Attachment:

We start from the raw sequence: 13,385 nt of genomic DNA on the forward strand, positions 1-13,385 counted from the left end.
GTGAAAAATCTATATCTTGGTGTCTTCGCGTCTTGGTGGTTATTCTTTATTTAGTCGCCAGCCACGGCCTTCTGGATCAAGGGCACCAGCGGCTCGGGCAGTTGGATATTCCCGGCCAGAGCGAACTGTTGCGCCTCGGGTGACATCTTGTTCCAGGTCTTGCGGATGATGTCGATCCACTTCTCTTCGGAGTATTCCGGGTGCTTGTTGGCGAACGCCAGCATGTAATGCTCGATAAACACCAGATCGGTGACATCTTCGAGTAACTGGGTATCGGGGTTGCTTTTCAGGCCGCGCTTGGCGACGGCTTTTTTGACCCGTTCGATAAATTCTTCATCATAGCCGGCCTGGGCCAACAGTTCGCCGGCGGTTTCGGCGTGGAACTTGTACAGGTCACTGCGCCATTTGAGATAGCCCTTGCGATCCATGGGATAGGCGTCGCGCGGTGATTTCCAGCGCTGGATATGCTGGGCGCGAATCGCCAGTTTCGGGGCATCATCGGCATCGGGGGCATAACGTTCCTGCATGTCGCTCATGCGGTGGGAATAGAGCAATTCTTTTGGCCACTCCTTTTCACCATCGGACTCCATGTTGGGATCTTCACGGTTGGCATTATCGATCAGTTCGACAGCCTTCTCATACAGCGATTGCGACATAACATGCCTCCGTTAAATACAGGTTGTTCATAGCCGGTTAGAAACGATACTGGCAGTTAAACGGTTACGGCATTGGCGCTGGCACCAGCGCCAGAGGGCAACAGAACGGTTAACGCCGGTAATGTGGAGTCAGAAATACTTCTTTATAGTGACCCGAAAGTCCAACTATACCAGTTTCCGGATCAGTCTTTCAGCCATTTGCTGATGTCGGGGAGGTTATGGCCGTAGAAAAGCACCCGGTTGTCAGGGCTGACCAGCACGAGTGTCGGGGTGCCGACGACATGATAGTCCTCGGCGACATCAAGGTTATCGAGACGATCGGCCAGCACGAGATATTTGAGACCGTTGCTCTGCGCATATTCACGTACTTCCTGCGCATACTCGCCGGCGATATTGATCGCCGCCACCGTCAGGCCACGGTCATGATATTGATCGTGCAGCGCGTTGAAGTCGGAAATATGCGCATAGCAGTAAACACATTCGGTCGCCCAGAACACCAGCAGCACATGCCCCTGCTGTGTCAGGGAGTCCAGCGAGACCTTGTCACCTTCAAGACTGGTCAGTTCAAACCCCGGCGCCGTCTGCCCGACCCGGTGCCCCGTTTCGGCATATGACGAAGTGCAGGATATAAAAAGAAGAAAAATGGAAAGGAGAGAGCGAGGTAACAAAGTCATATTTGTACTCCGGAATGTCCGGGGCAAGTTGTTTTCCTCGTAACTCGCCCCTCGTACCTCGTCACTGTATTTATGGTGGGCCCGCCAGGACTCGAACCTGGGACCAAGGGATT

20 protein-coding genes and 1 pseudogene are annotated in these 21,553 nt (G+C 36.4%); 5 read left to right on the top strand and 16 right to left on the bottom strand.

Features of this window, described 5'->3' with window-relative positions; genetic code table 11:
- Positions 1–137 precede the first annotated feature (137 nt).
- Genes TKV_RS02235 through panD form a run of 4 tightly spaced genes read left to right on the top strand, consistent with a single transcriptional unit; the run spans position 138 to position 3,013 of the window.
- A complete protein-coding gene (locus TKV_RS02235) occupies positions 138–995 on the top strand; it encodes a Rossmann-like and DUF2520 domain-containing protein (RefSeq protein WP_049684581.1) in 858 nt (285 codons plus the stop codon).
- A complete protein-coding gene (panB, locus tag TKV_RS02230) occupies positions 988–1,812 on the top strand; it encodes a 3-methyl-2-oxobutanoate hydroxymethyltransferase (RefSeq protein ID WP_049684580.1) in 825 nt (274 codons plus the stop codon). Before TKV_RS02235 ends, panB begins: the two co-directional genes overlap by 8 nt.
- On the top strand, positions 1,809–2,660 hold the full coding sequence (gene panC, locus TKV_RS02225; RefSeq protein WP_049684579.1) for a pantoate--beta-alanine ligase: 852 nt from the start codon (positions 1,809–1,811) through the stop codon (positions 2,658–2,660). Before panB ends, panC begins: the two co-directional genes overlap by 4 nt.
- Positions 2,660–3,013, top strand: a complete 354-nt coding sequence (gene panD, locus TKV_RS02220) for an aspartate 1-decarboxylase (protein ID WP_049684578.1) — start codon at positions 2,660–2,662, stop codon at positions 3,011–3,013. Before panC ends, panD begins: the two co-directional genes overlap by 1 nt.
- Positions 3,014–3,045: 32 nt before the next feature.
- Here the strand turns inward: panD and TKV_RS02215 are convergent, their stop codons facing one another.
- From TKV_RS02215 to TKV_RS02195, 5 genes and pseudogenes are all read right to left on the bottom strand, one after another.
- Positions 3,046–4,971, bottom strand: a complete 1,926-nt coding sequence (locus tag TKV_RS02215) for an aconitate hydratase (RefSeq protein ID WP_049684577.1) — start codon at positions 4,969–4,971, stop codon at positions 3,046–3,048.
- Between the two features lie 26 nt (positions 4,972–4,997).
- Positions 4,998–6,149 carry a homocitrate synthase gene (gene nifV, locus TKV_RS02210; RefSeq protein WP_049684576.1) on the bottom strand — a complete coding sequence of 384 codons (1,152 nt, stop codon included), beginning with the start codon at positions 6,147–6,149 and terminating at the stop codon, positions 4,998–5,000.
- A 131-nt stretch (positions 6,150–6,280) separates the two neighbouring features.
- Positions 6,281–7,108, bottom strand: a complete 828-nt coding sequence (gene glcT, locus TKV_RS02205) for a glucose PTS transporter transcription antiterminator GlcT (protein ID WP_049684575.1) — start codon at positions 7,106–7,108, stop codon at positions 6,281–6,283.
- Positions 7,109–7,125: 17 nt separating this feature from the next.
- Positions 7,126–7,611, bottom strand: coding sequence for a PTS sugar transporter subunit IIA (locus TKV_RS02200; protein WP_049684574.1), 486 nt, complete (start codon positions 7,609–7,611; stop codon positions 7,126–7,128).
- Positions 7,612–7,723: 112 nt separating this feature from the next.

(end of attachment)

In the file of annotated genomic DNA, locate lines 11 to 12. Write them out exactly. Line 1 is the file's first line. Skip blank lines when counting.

- Positions 3,014–3,045: 32 nt before the next feature.
- Here the strand turns inward: panD and TKV_RS02215 are convergent, their stop codons facing one another.